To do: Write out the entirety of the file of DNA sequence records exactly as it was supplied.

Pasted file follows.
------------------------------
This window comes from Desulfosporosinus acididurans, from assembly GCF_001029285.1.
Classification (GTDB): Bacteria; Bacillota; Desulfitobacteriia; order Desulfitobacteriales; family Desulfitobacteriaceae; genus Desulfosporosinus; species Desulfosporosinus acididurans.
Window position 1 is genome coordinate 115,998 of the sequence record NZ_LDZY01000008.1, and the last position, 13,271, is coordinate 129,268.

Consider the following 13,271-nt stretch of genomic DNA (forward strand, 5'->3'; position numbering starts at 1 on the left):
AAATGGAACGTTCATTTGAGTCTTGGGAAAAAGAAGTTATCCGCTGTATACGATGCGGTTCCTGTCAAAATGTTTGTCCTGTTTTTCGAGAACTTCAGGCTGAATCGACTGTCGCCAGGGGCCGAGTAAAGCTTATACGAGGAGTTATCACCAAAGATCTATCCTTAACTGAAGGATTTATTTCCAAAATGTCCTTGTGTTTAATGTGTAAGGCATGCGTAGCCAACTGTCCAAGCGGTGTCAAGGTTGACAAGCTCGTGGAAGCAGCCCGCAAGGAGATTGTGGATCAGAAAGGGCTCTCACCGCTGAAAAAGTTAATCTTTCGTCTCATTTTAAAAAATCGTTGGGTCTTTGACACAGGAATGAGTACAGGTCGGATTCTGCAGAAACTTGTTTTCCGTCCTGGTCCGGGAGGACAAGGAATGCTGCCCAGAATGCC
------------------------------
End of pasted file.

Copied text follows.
This window comes from Desulfosporosinus acididurans, from assembly GCF_001029285.1.
Classification (GTDB): Bacteria; Bacillota; Desulfitobacteriia; order Desulfitobacteriales; family Desulfitobacteriaceae; genus Desulfosporosinus; species Desulfosporosinus acididurans.
Window position 1 is genome coordinate 115,998 of the sequence record NZ_LDZY01000008.1, and the last position, 13,271, is coordinate 129,268.

Consider the following 13,271-nt stretch of genomic DNA (forward strand, 5'->3'; position numbering starts at 1 on the left):
AAATGGAACGTTCATTTGAGTCTTGGGAAAAAGAAGTTATCCGCTGTATACGATGCGGTTCCTGTCAAAATGTTTGTCCTGTTTTTCGAGAACTTCAGGCTGAATCGACTGTCGCCAGGGGCCGAGTAAAGCTTATACGAGGAGTTATCACCAAAGATCTATCCTTAACTGAAGGATTTATTTCCAAAATGTCCTTGTGTTTAATGTGTAAGGCATGCGTAGCCAACTGTCCAAGCGGTGTCAAGGTTGACAAGCTCGTGGAAGCAGCCCGCAAGGAGATTGTGGATCAGAAAGGGCTCTCACCGCTGAAAAAGTTAATCTTTCGTCTCATTTTAAAAAATCGTTGGGTCTTTGACACAGGAATGAGTACAGGTCGGATTCTGCAGAAACTTGTTTTCCGTCCTGGTCCGGGAGGACAAGGAATGCTGCCCAGAATGCC